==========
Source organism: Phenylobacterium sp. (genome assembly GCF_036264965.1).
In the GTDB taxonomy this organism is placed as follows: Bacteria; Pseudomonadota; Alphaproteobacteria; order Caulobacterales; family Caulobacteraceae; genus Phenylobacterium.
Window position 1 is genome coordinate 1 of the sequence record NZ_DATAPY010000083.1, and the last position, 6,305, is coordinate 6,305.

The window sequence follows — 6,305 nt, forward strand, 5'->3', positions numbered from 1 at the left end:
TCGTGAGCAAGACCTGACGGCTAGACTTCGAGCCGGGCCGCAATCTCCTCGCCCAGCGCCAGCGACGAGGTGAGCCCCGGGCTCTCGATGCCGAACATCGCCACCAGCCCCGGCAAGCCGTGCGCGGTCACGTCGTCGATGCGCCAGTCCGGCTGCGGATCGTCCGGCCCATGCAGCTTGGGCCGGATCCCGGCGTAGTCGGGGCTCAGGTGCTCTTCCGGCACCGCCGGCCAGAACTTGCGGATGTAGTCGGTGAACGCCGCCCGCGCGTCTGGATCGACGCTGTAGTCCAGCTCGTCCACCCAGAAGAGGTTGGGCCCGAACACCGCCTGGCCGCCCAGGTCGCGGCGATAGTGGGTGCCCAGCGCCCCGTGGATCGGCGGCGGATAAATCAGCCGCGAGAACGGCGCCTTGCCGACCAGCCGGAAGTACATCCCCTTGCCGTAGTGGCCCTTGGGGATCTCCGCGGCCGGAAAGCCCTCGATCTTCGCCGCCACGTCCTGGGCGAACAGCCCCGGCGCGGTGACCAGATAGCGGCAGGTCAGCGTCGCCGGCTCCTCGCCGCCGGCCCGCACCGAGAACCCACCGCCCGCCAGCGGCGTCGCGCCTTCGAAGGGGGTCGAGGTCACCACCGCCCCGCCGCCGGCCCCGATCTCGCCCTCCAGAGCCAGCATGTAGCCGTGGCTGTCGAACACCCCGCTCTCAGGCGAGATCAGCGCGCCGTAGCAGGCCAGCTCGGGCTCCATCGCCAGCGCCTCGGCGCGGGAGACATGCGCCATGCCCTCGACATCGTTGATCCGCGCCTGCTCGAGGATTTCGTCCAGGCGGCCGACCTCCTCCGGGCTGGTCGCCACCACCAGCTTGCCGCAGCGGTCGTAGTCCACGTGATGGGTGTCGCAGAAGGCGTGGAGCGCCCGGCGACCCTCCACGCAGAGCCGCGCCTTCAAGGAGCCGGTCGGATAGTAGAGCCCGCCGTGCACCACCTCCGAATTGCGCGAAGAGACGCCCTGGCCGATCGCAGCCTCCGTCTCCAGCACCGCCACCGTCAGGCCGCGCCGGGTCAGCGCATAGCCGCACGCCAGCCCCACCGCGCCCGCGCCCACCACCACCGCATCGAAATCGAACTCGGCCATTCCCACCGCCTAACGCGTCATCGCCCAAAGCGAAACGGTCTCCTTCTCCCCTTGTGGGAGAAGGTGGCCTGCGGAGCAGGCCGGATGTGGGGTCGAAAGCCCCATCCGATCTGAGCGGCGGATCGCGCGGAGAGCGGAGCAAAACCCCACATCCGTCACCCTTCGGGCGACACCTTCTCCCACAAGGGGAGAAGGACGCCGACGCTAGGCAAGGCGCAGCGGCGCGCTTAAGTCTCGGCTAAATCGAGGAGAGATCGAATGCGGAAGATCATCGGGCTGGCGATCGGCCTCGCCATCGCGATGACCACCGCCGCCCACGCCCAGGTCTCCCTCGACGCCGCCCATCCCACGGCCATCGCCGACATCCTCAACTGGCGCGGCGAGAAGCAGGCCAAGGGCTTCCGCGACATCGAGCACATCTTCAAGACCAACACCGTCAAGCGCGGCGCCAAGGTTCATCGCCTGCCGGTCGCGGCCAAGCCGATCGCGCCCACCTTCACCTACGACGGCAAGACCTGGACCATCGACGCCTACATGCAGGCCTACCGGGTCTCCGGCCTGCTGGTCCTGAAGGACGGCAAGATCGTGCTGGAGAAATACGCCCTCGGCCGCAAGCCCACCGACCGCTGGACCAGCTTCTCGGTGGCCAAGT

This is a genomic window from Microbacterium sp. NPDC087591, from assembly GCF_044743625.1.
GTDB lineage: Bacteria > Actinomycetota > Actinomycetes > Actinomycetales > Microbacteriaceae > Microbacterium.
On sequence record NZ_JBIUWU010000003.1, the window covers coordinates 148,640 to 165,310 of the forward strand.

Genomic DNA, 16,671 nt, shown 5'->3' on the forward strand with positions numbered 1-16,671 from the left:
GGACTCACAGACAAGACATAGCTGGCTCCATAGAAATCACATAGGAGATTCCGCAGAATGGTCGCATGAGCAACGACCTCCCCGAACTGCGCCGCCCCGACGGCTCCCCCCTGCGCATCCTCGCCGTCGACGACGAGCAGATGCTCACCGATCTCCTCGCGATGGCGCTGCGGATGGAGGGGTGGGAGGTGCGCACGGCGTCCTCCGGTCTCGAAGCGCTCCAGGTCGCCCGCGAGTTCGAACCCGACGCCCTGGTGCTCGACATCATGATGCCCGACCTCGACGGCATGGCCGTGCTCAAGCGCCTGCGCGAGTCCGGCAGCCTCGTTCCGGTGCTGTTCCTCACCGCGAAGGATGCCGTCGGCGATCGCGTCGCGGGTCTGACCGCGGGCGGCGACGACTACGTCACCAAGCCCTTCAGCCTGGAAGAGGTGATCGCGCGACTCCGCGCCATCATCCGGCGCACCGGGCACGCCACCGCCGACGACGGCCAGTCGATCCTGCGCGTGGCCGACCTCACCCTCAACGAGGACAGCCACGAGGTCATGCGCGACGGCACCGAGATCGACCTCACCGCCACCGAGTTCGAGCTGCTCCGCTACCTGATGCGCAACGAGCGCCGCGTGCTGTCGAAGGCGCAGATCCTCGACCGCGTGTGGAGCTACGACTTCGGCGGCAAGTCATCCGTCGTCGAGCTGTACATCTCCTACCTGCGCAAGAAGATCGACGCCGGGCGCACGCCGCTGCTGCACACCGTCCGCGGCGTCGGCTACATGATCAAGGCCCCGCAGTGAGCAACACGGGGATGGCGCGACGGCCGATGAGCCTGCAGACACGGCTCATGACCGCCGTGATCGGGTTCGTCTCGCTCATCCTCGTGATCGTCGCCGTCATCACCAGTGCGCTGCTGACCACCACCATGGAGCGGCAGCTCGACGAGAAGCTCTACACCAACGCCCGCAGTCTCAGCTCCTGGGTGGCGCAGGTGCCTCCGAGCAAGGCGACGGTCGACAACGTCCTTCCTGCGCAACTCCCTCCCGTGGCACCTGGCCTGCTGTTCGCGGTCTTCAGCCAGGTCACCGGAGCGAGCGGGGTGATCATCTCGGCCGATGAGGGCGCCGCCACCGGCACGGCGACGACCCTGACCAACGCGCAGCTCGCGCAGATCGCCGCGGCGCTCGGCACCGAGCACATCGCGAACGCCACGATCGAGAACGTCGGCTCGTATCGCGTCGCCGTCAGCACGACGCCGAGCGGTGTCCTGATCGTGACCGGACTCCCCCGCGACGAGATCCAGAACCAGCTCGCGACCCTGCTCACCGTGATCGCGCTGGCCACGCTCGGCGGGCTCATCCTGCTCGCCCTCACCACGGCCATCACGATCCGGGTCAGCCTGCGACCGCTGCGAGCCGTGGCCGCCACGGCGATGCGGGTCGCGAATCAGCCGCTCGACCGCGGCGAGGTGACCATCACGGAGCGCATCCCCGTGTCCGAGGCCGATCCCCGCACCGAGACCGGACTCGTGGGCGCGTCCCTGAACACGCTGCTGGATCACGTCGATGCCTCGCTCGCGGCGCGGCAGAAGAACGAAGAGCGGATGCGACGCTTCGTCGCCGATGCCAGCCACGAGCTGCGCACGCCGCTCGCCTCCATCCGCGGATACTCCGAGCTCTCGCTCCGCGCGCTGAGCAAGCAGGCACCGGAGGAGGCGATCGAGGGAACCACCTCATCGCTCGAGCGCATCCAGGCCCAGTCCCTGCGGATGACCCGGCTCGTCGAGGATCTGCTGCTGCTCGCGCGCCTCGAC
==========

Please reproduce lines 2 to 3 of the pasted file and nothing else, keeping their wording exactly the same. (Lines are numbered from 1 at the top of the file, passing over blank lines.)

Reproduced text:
In the GTDB taxonomy this organism is placed as follows: Bacteria; Pseudomonadota; Alphaproteobacteria; order Caulobacterales; family Caulobacteraceae; genus Phenylobacterium.
Window position 1 is genome coordinate 1 of the sequence record NZ_DATAPY010000083.1, and the last position, 6,305, is coordinate 6,305.